At the onset of the Covid-19 pandemic last March, Kerby Jean-Raymond, a Haitian-American fashion designer and the founder of the label Pyer Moss, said he would be turning his New York office into a donation centre for N95 masks and other personal protective equipment for healthcare workers.
Jean-Raymond, 33, also said he would set aside $50,000 for “minority and women-owned small creative businesses who are currently in distress”. It was a characteristically bold and social justice-minded move for a young designer who first made waves at New York Fashion Week in 2016 with a show inspired by the Black Lives Matter movement.
Kamala Harris, the first female and the first black vice-president of the US, appeared in one of Jean-Raymond’s designs, a menswear-inspired camel overcoat, at a memorial on Tuesday dedicated to the more than 400,000 Americans who died from coronavirus.
The sombre yet contemporary look set the tone for the following day’s inauguration, which saw Harris sworn in as second-in-command alongside Joe Biden, the 46th president of the US.
The choice also underscored how the vice-president and incoming first lady, Jill Biden, might use fashion to advance their style of politics at a time of suffering and partisan division in America.
Inaugurations have typically been multi-day celebrations of pomp and circumstance, with star-studded parades, glamorous black-tie balls and hundreds of thousands of cheering citizens descending upon Washington. But this year, the combination of a public health crisis, economic woes and the violent storming of the US Capitol led to a stripped-back changing of the guard.
Biden, a community college professor, appeared at Tuesday’s vigil in a streamlined “Unity” dress and matching wrap coat tied with a velvet ribbon from Jonathan Cohen, another up-and-coming New York designer of colour whose parents emigrated to the US from Mexico. Their plum hue symbolised the joining of blue and red, the respective colours of the Democratic and Republican parties.
The following day, Biden accompanied her husband to his swearing-in in an ocean blue tweed coat and dress set, with coordinating silk face mask, made by Markarian’s Alexandra O’Neill, another New York designer who is far from a household name.
Markarian said the jewel tone was chosen to “signify trust, confidence and stability” — a message that echoed Joe Biden’s pitch of unity and calm to voters in the wake of the tumultuous Trump era.
Donald Trump and his wife, Melania, broke with tradition and snubbed Wednesday’s inauguration, leaving Washington early in the morning to head for their Mar-a-Lago resort in Florida. Once again eschewing American designers, Melania Trump waved goodbye to the White House in an almost funereal black ensemble from Italian label Dolce & Gabbana and French fashion house Chanel. When Air Force One touched down in Palm Beach three hours later, she had changed into an attention-grabbing orange and blue graphic maxi dress by Gucci.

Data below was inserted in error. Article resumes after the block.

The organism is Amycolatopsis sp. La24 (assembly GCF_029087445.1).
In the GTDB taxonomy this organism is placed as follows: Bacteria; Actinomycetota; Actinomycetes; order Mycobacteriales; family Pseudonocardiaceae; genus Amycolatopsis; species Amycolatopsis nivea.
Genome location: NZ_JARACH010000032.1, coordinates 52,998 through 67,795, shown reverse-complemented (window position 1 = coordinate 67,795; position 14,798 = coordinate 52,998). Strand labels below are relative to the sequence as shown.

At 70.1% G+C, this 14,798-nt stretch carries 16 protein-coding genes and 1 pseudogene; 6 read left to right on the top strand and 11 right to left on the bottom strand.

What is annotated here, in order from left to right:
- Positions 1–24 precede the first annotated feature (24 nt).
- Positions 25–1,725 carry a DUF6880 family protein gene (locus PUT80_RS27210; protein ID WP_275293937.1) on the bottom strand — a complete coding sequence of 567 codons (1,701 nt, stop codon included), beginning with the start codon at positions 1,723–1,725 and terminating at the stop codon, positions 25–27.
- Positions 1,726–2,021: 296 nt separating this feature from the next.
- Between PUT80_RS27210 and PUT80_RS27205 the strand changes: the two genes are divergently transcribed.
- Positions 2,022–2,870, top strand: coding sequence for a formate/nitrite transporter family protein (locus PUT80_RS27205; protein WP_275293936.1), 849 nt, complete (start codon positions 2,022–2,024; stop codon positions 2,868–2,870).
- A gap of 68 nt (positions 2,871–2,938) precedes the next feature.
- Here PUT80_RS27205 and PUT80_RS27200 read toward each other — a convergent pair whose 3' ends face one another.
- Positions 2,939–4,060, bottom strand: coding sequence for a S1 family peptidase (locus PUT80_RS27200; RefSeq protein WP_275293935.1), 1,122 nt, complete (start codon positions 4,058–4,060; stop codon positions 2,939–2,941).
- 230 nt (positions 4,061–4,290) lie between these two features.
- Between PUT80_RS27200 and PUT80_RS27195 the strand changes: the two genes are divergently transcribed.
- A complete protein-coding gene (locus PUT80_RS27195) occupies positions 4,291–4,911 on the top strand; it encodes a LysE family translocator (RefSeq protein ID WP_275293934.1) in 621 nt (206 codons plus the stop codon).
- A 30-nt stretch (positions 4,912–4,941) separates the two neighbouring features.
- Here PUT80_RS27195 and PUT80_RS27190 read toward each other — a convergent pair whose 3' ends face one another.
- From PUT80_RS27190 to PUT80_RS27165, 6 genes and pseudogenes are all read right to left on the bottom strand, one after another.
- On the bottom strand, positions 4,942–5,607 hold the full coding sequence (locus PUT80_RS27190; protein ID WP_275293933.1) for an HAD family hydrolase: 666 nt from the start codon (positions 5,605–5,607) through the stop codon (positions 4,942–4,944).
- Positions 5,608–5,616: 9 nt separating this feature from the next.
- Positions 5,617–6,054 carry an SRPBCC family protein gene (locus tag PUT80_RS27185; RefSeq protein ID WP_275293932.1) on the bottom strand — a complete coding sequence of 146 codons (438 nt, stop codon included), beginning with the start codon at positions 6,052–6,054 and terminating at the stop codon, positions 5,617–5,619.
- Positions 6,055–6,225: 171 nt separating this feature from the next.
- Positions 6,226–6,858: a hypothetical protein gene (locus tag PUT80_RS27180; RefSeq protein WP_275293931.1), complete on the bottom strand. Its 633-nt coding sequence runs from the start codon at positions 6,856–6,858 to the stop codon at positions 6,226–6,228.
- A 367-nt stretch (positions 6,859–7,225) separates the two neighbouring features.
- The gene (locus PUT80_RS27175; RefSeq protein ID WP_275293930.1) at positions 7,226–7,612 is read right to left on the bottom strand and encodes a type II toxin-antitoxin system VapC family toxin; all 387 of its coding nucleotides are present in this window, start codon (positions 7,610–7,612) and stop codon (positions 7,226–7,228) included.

Meanwhile, in DC, the new president took the oath of office dressed from head to toe in Ralph Lauren, the iconic American designer, in another signal of a return to tradition and bipartisanship. While Joe Biden is the first president to wear the all-American label to his swearing-in, he follows a long line of Democrats and Republicans alike to favour the brand, from Nancy Reagan to George W Bush to Michelle Obama.
Douglas Emhoff, Harris’s husband and the first male spouse of a vice-president — who is now being referred to as the “second gentleman” but has joked that “first dude” might be more fitting — also wore Ralph Lauren, while Harris, in a vibrant purple coat and dress set, again elevated another young, black, American designer: Christopher John Rogers.
Harris and Jill Biden, dressed in similar monochromatic ensembles, both appear to have taken a page out of the book of Michelle Obama, the former first lady who most historians and fashion experts agree set the modern example for “fashion diplomacy”, using her clothes to convey messages ranging from the subtle to the explicit and putting new designers on the map.
“Michelle Obama really lifted up previously unknown designers, young designers, designers who were from different, ethnic backgrounds,” says Kate Andersen Brower, author of First Women: The Grace and Power of America’s Modern First Ladies.
On Wednesday, Obama wore a single-hued ensemble from Sergio Hudson, another young, black, American designer, with a burgundy turtleneck, wide-legged trousers and long coat, accented by an oversized gold belt buckle that had shades of Wonder Woman, the comic book superhero.
Like Biden and Harris, she evoked bipartisanship with her palette. Many in Washington also pointed out that purple was a colour favoured by suffragettes at the turn of the last century. Former secretary of state Hillary Clinton also wore a purple pantsuit, by Ralph Lauren, to the swearing-in.
Later that evening, Biden appeared on the White House Blue Room balcony in a double-breasted cashmere coat and matching silk wool dress embroidered with the federal flowers from every state and territory of the US, designed by New York-based, Uruguayan designer Gabriela Hearst. Its ivory colour again evoked the suffragettes.
Both of Biden’s coat and dress sets from Wednesday are likely to eventually be placed alongside Michelle Obama’s 2009 inauguration gown in the Smithsonian’s permanent collection. While the looks lack unabashed glamour, they will nevertheless remain a potent symbol of this moment in time — and the Bidens’ efforts to restore business as usual to a capital and country exhausted by four years of the Trump presidency.
“There is a sense of normalcy and restoration of, hopefully, America as it was pre-Trump,” Andersen Brower notes. “It might be kind of boring, but I think everyone wants boring right now.”
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